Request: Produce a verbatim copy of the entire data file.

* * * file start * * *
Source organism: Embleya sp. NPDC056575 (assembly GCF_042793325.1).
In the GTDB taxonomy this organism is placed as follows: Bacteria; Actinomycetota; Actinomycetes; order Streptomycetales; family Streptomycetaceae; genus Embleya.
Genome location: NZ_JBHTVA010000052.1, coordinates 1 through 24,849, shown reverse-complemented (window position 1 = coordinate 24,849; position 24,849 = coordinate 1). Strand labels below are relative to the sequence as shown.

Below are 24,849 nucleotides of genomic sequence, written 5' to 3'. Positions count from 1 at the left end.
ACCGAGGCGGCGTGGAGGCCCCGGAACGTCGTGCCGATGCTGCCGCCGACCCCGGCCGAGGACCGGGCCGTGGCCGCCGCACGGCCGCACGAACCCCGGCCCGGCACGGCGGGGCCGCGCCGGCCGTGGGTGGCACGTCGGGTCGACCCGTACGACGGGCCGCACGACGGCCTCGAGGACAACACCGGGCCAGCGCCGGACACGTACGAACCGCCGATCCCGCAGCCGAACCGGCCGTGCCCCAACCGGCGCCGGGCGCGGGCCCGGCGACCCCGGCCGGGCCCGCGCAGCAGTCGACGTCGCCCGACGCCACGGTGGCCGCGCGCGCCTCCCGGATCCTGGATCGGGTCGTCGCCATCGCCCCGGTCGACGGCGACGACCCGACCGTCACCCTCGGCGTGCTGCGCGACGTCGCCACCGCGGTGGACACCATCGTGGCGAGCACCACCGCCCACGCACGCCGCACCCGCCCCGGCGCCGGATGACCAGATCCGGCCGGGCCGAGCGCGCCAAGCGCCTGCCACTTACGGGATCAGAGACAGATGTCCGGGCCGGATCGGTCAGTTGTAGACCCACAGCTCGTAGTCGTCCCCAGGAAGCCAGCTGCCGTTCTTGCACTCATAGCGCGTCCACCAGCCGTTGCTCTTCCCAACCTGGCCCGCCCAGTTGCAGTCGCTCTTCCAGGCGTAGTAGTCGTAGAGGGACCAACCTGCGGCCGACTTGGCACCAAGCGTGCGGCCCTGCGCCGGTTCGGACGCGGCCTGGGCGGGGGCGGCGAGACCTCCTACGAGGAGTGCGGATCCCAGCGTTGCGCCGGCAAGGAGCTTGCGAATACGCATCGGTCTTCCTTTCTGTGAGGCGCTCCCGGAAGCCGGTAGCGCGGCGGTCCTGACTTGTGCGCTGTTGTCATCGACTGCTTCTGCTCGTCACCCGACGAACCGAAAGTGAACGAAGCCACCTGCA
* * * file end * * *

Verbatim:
Source organism: Embleya sp. NPDC056575 (assembly GCF_042793325.1).
In the GTDB taxonomy this organism is placed as follows: Bacteria; Actinomycetota; Actinomycetes; order Streptomycetales; family Streptomycetaceae; genus Embleya.
Genome location: NZ_JBHTVA010000052.1, coordinates 1 through 24,849, shown reverse-complemented (window position 1 = coordinate 24,849; position 24,849 = coordinate 1). Strand labels below are relative to the sequence as shown.

Below are 24,849 nucleotides of genomic sequence, written 5' to 3'. Positions count from 1 at the left end.
ACCGAGGCGGCGTGGAGGCCCCGGAACGTCGTGCCGATGCTGCCGCCGACCCCGGCCGAGGACCGGGCCGTGGCCGCCGCACGGCCGCACGAACCCCGGCCCGGCACGGCGGGGCCGCGCCGGCCGTGGGTGGCACGTCGGGTCGACCCGTACGACGGGCCGCACGACGGCCTCGAGGACAACACCGGGCCAGCGCCGGACACGTACGAACCGCCGATCCCGCAGCCGAACCGGCCGTGCCCCAACCGGCGCCGGGCGCGGGCCCGGCGACCCCGGCCGGGCCCGCGCAGCAGTCGACGTCGCCCGACGCCACGGTGGCCGCGCGCGCCTCCCGGATCCTGGATCGGGTCGTCGCCATCGCCCCGGTCGACGGCGACGACCCGACCGTCACCCTCGGCGTGCTGCGCGACGTCGCCACCGCGGTGGACACCATCGTGGCGAGCACCACCGCCCACGCACGCCGCACCCGCCCCGGCGCCGGATGACCAGATCCGGCCGGGCCGAGCGCGCCAAGCGCCTGCCACTTACGGGATCAGAGACAGATGTCCGGGCCGGATCGGTCAGTTGTAGACCCACAGCTCGTAGTCGTCCCCAGGAAGCCAGCTGCCGTTCTTGCACTCATAGCGCGTCCACCAGCCGTTGCTCTTCCCAACCTGGCCCGCCCAGTTGCAGTCGCTCTTCCAGGCGTAGTAGTCGTAGAGGGACCAACCTGCGGCCGACTTGGCACCAAGCGTGCGGCCCTGCGCCGGTTCGGACGCGGCCTGGGCGGGGGCGGCGAGACCTCCTACGAGGAGTGCGGATCCCAGCGTTGCGCCGGCAAGGAGCTTGCGAATACGCATCGGTCTTCCTTTCTGTGAGGCGCTCCCGGAAGCCGGTAGCGCGGCGGTCCTGACTTGTGCGCTGTTGTCATCGACTGCTTCTGCTCGTCACCCGACGAACCGAAAGTGAACGAAGCCACCTGCA